When filing suit against a corporation or other entity, it’s important to use tools of discovery to determine whether the shareholders or owners are adhering to corporate formalities. If they are not, or if the corporation is being used to perpetrate a fraud, then you may consider the procedural maneuver of “piercing the corporate veil.” This would allow a Plaintiff to not only recover from the corporation but from individual shareholders.
Piercing the corporate veil is an equitable doctrine developed at common law, which, as stated above, allows a court to order that the legal existence of a business entity be disregarded. Originally, this concept was designed to allow creditors and other claimants to recover against the shareholders of a corporation, despite the principle that shareholders have no personal liability for debts of the corporation. This evolved over time so that the rule as it stands today seems to be predicated on the fact that if certain owners of a business fail to respect the separate existence of that business, Plaintiffs need not recognize the business either. Courts will often be asked whether the corporation was “a mere instrumentality” of the principals or whether the corporation was no more than the “alter ego” of the person against whom recovery is sought. If these questions can be answered in the affirmative, then a Plaintiff should consider piercing the corporate veil to recover their damages. As taught in law school, it’s important to always “follow the money,” particularly when there is ample evidence of fraud, misrepresentation, or a disregard of the corporate entity.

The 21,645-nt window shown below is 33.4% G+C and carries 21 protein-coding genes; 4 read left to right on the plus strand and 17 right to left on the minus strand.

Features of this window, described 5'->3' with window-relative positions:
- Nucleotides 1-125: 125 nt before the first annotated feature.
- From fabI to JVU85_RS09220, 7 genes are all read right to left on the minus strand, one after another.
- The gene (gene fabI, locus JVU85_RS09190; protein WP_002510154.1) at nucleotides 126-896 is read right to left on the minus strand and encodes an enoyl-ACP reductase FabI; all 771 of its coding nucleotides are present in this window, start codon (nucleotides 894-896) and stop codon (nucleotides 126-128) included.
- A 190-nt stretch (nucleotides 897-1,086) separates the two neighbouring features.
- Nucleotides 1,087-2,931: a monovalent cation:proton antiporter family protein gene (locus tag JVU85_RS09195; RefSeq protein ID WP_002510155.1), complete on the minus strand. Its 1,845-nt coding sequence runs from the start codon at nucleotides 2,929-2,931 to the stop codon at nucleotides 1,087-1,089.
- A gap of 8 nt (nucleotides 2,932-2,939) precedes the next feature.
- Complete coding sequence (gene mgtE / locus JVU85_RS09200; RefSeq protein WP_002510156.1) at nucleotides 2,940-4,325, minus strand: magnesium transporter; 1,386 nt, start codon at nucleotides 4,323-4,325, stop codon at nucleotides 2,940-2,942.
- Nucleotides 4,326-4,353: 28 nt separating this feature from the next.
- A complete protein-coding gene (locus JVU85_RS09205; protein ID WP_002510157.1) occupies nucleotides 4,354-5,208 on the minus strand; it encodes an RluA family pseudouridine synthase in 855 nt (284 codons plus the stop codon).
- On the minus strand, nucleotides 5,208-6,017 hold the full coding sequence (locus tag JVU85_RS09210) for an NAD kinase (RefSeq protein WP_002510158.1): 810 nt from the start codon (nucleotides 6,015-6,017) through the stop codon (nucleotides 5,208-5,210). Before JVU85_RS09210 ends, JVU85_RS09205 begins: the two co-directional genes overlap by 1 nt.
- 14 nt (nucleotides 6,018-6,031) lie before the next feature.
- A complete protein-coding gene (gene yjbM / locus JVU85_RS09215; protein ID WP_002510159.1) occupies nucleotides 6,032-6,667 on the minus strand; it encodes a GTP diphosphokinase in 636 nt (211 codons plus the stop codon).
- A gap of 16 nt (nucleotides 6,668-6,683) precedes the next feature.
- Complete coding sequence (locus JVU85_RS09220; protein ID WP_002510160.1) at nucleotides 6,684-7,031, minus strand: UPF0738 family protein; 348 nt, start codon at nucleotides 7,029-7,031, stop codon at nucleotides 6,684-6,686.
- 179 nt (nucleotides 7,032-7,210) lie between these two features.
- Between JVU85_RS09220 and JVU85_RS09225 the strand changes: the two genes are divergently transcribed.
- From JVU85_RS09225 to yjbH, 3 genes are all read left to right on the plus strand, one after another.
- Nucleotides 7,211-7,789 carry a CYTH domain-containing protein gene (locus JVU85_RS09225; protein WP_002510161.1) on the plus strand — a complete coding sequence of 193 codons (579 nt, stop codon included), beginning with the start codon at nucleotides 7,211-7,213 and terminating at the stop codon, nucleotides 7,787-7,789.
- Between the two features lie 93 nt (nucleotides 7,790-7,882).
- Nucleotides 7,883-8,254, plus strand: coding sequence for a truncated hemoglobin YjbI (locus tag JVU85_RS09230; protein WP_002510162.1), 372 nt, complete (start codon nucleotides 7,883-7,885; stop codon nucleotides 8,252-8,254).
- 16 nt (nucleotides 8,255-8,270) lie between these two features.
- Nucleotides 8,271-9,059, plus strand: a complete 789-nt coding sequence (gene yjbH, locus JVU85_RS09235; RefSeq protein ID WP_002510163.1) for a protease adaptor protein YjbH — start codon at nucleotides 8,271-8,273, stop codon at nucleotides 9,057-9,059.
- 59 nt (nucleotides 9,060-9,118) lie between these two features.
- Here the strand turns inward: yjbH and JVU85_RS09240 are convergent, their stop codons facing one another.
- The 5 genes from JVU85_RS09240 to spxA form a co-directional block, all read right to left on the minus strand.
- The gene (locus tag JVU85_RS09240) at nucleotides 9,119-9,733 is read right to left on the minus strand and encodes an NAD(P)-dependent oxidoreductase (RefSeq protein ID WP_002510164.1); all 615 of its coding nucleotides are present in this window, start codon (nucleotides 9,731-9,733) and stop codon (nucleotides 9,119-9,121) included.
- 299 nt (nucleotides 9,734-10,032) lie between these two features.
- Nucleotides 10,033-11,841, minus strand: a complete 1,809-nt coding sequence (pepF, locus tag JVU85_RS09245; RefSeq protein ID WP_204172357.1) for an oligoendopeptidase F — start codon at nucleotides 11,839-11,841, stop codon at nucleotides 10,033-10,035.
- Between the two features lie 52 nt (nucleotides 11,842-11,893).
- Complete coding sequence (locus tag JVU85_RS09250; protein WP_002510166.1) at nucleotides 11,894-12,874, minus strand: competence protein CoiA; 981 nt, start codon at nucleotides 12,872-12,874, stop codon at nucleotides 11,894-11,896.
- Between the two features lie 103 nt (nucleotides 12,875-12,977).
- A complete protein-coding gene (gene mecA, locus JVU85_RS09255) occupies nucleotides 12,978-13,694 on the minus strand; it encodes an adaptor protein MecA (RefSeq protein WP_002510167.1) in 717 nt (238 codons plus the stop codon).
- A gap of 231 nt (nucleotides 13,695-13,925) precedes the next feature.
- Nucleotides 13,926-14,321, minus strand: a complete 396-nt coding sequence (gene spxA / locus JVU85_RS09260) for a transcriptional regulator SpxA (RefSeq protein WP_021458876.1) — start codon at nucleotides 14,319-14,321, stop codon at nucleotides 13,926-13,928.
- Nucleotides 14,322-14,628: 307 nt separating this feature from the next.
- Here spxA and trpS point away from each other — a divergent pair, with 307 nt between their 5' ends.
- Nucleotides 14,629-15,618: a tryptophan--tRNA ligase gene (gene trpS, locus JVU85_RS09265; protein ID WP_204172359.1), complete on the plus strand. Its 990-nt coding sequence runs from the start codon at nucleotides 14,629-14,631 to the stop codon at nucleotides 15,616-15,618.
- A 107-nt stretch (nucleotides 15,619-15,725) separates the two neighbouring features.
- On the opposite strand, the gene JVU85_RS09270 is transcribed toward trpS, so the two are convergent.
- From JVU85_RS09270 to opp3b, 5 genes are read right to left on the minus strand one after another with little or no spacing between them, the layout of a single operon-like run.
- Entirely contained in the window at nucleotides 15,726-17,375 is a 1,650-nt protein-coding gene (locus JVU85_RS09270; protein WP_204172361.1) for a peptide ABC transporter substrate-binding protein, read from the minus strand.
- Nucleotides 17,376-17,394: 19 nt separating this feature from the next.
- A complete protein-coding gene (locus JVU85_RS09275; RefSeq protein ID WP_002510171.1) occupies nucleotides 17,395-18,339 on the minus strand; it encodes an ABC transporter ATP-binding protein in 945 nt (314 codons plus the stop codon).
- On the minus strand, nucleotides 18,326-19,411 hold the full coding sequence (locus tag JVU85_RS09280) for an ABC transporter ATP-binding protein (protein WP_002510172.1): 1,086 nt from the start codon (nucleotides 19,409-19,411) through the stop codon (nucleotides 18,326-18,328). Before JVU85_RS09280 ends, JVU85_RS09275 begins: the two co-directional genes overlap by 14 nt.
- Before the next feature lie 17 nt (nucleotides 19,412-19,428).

Piercing the veil will require considerable briefing on the specific facts of the entity at issue. Case law provides insufficient guidance as to the precise type of behavior that will put owners of companies at risk of losing their protection against personal liability. In a defense setting, it would be important when advising business clients to warn them that they need to respect the separate existence of their business, and observe the formalities associated with having a business that is distinct from them. From a Plaintiff’s perspective, if it can be shown that this advice has been disregarded, and the corporation has largely been disregarded, piercing the veil is a legitimate option.
This type of procedure has become one of the essential elements to effectively and competently represent Plaintiffs against a corporate entity. When selecting an attorney, you should consider hiring a veteran trial Little Rock personal injury lawyer who has experience in piercing the corporate veil.
Thanks to Steve Harrelson and our friends and co-contributors from Harrelson Law Firm, P.A. for their added insight into piercing the corporate veil.